Using Oil Stones Again, Water Stones Now Stowed Away Ollie gave an excellent review of Norton Water Stones and I posted most of the comments below at that review. I think perhaps it was a bit out of place there and offer my apologies to Ollie. I just wanted to present some of my experiences with water stones out in public in case there are others out there that are getting a bit disillusioned with using them. I’ll preface this with, “the vast majority of woodworkers will disagree with...
here are some photos of my Radiator Cover project i have around 12 to complete and Medecine cabinets in the bathrooms. Now i have the Leigh FMT Pro this M&T work is all so much better . I will start the next one soon and plan to make accurate cut plans first this time as i have been building an cutting as i go and this just creates more expensive firewood. has any one got ideas on how to space the slats it always seems to casue me problems on the layout. The FMT kig is just wonder...
Hey everyone,I am in need of some help! I am writing a book called “The Burl Hunter”. I am looking for interested people who are willing to read as I write to help me out. I am not a great writer but I love to teach. What I would like to do is get about 5 people to read and critique the book. Even edit my grammar. I would like 2 people who know about burls just to keep me in check and 3 to just read to learn and see how it flows. I need your input. It is a book that will g...
My step father-in-law and my mother in law are going to move to Florida (hey, they older and its the law). He came by this weekend and dropped off some “old tools” that he had in a box in his shed. This last one is a Bailey #7 My only problems are: 1 – My sharpening skills suck. Saving up for a Worksharp station.2 – I have no idea how to “refurbish” hand planes3 – I have no skill with a hand plane. Need to find ...
I promised myself that I would not build any new projects until I completed my workbench. I have been making do for so long with substandard setups (even winning a "Most Pathetic Workbench" award from Woodworking Magazine), that it takes me at least twice as long on any project than it would with a proper workbench (and even WITH a proper workbench, I will probably take three times as long as you would). It was time to draw the line in the sawdust and say enough is enough. I promised mysel...
Grinding hand tools doesn’t need to be a tool-burning, ear-splitting process. I just posted a blog entry (follow this link) that describes my shop built tool rest used with a hand-cranked wheel purchased on eBay. Images and a link to obtain a SketchUp model of this setup are found on the blog post. Once you’ve had the chance to look things over, your comments and questions are welcome, either here or on the blog. Happy grinding!! Jeff
Introduction to Sharpening of Chinese tools One 15th century contractor complained that his craftsmen spent about half of their time sharpening their tools. Considering the fact that Chinese woodworkers had a preference for gnarly old wood, the harder the better, this does not come as a surprise. History of Chinese Sharpening Tools Little has been written about Chinese tools, but almost nothing has been written about Chinese sharpening stones. In his book China at Work, Hommel mention...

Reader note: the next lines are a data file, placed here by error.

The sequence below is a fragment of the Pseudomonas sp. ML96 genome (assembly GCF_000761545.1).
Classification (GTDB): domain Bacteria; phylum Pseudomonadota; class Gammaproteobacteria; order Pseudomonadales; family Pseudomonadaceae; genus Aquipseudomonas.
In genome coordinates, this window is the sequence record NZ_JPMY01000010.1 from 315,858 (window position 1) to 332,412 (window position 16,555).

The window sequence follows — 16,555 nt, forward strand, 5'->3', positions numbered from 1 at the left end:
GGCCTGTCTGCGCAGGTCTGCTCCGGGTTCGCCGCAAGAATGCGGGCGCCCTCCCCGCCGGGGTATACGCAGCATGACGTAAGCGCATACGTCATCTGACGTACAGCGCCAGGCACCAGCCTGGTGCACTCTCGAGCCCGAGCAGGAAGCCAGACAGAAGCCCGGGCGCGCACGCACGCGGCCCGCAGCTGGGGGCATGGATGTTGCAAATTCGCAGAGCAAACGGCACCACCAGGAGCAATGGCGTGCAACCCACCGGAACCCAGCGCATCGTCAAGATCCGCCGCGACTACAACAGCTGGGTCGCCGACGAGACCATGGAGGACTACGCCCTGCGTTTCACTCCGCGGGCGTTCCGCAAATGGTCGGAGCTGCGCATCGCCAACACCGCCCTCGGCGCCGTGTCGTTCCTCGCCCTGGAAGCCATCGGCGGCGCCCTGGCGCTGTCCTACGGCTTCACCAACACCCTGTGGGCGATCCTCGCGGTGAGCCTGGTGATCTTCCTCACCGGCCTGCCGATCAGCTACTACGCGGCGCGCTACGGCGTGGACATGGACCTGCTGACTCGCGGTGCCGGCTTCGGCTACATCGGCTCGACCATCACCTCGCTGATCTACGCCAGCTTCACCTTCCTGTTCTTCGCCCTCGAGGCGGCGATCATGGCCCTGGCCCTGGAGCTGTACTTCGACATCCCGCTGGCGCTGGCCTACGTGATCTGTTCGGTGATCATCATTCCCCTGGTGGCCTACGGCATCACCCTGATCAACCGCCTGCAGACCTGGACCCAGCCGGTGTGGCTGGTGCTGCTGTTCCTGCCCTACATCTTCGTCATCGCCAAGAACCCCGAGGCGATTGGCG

It’s hard to shoot these by myself, so 2 different angle (2 different knives) This is the machine. A Foley Belsaw model 355 Basically the motor with a grinding wheel rides the track and the knives are clamped to the rail. I have numerous shims to get them set the right distance. The carriage for the motor/grinding wheel also moves to and away from the knife rail. The head obviously pivots to the proper angle of the original grind bevel of the knife. The wheel in the second video t...
I have a Delta GR275 bench grinder on the way to me (I hope, anyway, the seller hasn’t given me indication of anything), so I thought it would be a good time to set up a permanent sharpening station, especially since I also just got the Rockler version of the sandpaper sharpening system. So I built a little bench out of scraps laying around: Fine furniture it is not. It’s a space to bolt the grinder to, and still have room on the right for the sandpaper. I wonder if my b...
No [new] pics or videos in this post, but I thought I’d drop a note for posterity to say that I’m excited about my future of hand plane work and the setting up of parts and sharpening of irons that comes with their use. I own this tiny block plane (lucky review #777!), which was very sharp right out of the blister pack, easily making full width, full length curls from the edges of whatever boards I threw at it. I’m very much a set-it-and-forget guy, usually dreading o...
- My Journey As A Scroll Saw Pattern Designer - 1355 parts
- Extremely Average - 324 parts
- Workshop Development - 107 parts
- A journey into the workshop. - 89 parts
- Daily Update - 87 parts
- Just for Fun... - 84 parts
- "Hobbit Holes in MyWorld" --by RusticWoodArt - 77 parts
- As The Lathe Turns - 76 parts
- WoodWriting Haiku Thursday's --by RusticWoodArt - 74 parts
- The Craftsman's Path - 67 parts
- Sheila Landry (scrollgirl) - 1378 entries
- frank - 417 entries
- degoose - 391 entries
- dbhost - 389 entries
- Ecocandle - 325 entries
- MsDebbieP - 314 entries
- Karson - 305 entries
- Martin Sojka - 296 entries
- William - 258 entries
- mafe - 224 entries
- Betsy - 221 entries
- Stevinmarin - 212 entries
- Gary Fixler - 204 entries
- Todd A. Clippinger - 189 entries
- Rustic - 185 entries
- Chris Davis - 183 entries
- shipwright - 179 entries
- BritBoxmaker - 166 entries
- PurpLev - 163 entries
- stefang - 154 entries